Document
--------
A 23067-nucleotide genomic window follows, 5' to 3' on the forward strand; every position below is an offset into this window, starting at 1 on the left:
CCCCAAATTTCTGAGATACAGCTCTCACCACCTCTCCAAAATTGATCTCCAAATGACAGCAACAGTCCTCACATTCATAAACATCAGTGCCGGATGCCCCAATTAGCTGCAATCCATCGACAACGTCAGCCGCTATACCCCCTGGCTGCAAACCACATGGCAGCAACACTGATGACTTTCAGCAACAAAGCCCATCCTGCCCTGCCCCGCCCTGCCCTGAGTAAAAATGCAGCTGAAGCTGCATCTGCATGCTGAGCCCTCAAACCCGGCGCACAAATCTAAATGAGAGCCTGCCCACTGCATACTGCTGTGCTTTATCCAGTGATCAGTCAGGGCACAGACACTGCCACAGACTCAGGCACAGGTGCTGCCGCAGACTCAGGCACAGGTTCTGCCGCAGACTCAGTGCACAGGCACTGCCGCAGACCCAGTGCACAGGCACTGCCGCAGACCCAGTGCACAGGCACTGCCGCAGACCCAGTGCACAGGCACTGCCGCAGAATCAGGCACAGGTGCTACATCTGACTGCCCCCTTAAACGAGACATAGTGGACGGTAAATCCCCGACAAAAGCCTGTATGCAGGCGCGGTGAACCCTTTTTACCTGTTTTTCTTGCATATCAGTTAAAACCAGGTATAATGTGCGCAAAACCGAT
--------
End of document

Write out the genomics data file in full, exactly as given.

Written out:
A 23067-nucleotide genomic window follows, 5' to 3' on the forward strand; every position below is an offset into this window, starting at 1 on the left:
CCCCAAATTTCTGAGATACAGCTCTCACCACCTCTCCAAAATTGATCTCCAAATGACAGCAACAGTCCTCACATTCATAAACATCAGTGCCGGATGCCCCAATTAGCTGCAATCCATCGACAACGTCAGCCGCTATACCCCCTGGCTGCAAACCACATGGCAGCAACACTGATGACTTTCAGCAACAAAGCCCATCCTGCCCTGCCCCGCCCTGCCCTGAGTAAAAATGCAGCTGAAGCTGCATCTGCATGCTGAGCCCTCAAACCCGGCGCACAAATCTAAATGAGAGCCTGCCCACTGCATACTGCTGTGCTTTATCCAGTGATCAGTCAGGGCACAGACACTGCCACAGACTCAGGCACAGGTGCTGCCGCAGACTCAGGCACAGGTTCTGCCGCAGACTCAGTGCACAGGCACTGCCGCAGACCCAGTGCACAGGCACTGCCGCAGACCCAGTGCACAGGCACTGCCGCAGACCCAGTGCACAGGCACTGCCGCAGAATCAGGCACAGGTGCTACATCTGACTGCCCCCTTAAACGAGACATAGTGGACGGTAAATCCCCGACAAAAGCCTGTATGCAGGCGCGGTGAACCCTTTTTACCTGTTTTTCTTGCATATCAGTTAAAACCAGGTATAATGTGCGCAAAACCGAT